"No. Some years ago, perhaps it was true that there was a barrier between folk musicians with their acoustic guitars and those who chose rock with their electric guitars. But today this no longer happens, especially with those guitar players that do not come from Classical Music. These are very versatile musicians, who may very well play an acoustic or an electric guitar. Those who intend to keep both classes apart still tend to be the classical musicians. It's difficult to have them use an electric guitar to perform. They are orthodox even in the characteristics that the acoustic instrument must have: certain predetermined measures, a given shape... The modern musician is more versatile, accepts a greater number of designs, and even dares try new philosophies of sound. On the other hand, it must be said that several modern guitarists, even some of a proven professionalism, do not take adequate care of the aspect of sound. It happens to be quite astonishing that a guitarist with a great performing technique uses the guitar of an amateur. Being a luthier who intends to make a sound which is different from others as well as introduce new qualities, it is quite frustrating for me when the musician who comes to see me cannot appreciate such things out of his own ignorance on the generic sonic characteristics of the guitar".
-What do you think about the electronic processing devices for acoustic instruments, and especially for guitars?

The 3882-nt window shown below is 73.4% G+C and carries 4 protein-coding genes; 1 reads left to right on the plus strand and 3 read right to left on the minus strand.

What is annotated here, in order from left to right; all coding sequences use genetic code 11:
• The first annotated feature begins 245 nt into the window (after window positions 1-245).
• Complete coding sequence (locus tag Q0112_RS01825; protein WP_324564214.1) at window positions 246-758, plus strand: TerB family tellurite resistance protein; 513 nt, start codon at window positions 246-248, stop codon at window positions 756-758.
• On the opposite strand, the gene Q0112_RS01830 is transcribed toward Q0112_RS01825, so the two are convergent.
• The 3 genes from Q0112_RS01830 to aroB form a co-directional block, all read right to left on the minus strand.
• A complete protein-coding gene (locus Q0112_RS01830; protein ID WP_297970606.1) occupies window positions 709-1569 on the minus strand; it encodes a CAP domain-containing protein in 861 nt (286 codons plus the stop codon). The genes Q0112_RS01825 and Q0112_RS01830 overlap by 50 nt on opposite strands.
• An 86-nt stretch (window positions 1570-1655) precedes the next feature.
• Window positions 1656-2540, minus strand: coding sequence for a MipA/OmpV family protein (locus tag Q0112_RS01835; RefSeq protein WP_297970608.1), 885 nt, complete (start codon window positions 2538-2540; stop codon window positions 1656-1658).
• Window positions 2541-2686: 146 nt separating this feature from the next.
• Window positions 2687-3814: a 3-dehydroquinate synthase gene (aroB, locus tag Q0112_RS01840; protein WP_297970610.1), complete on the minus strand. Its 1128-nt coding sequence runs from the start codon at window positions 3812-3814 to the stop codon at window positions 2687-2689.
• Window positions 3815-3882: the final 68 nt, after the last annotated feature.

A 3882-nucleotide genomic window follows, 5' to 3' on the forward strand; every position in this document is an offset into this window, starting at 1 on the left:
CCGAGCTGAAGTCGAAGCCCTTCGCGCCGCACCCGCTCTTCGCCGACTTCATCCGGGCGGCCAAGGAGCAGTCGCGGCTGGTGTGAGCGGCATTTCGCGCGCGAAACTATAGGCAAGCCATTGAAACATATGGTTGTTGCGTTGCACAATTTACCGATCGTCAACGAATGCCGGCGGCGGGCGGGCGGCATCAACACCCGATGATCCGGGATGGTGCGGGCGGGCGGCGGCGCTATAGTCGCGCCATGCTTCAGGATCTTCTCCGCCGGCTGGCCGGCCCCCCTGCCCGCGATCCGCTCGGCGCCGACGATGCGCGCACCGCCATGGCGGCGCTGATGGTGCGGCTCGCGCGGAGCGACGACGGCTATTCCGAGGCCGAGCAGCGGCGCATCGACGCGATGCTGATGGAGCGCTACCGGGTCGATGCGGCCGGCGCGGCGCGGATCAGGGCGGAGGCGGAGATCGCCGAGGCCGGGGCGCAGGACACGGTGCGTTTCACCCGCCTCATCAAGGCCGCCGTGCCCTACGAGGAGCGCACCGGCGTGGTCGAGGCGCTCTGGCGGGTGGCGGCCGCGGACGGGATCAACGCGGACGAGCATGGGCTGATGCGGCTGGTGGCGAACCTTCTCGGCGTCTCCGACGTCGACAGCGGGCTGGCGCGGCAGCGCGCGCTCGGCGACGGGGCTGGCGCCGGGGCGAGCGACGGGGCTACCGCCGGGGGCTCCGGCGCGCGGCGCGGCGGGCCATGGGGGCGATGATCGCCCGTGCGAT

"In the case of the acoustic guitar I think that it has to have its sonic qualities by itself, and in any case the only conversion I gladly accept is amplification by means of the piezopassive system, whose only function is to turn the vibration of the string and the cover to electronic signals that are later amplified, so that the tonal quality, and above all, the dynamics of the instrument, are not modified. In my opinion, the great problem of the acoustic guitar amplified with a signal frequency amplifier is the fact that it decreases or increases the frequencies. It is as if they were all placed within a central track, ignoring the extreme margins, which precisely are the most representative trait in the personality of the acoustic instruments. The best they can offer in sound is their great amount of dynamics. What a signal frequency amplifier does is to equalize these dynamics so as to redirect them all into some sort of track that the amplifier can accept better, therefore the signal is more equalized and easier to process. I prefer the guitar with passive electronics, so that in this way the original sound is not modified. In this way, everything you play reaches the amplifier intact. As for the electric guitar, something very similar happens here, and the sound can turn out to be "artificial", although I know that this is difficult to understand if you don't listen to it. In spite of its not being a purely acoustic instrument, I believe that the electric guitar can also give 'natural' and precise sounds. So, if in its amplification active systems are used, the genuine sonority is lost".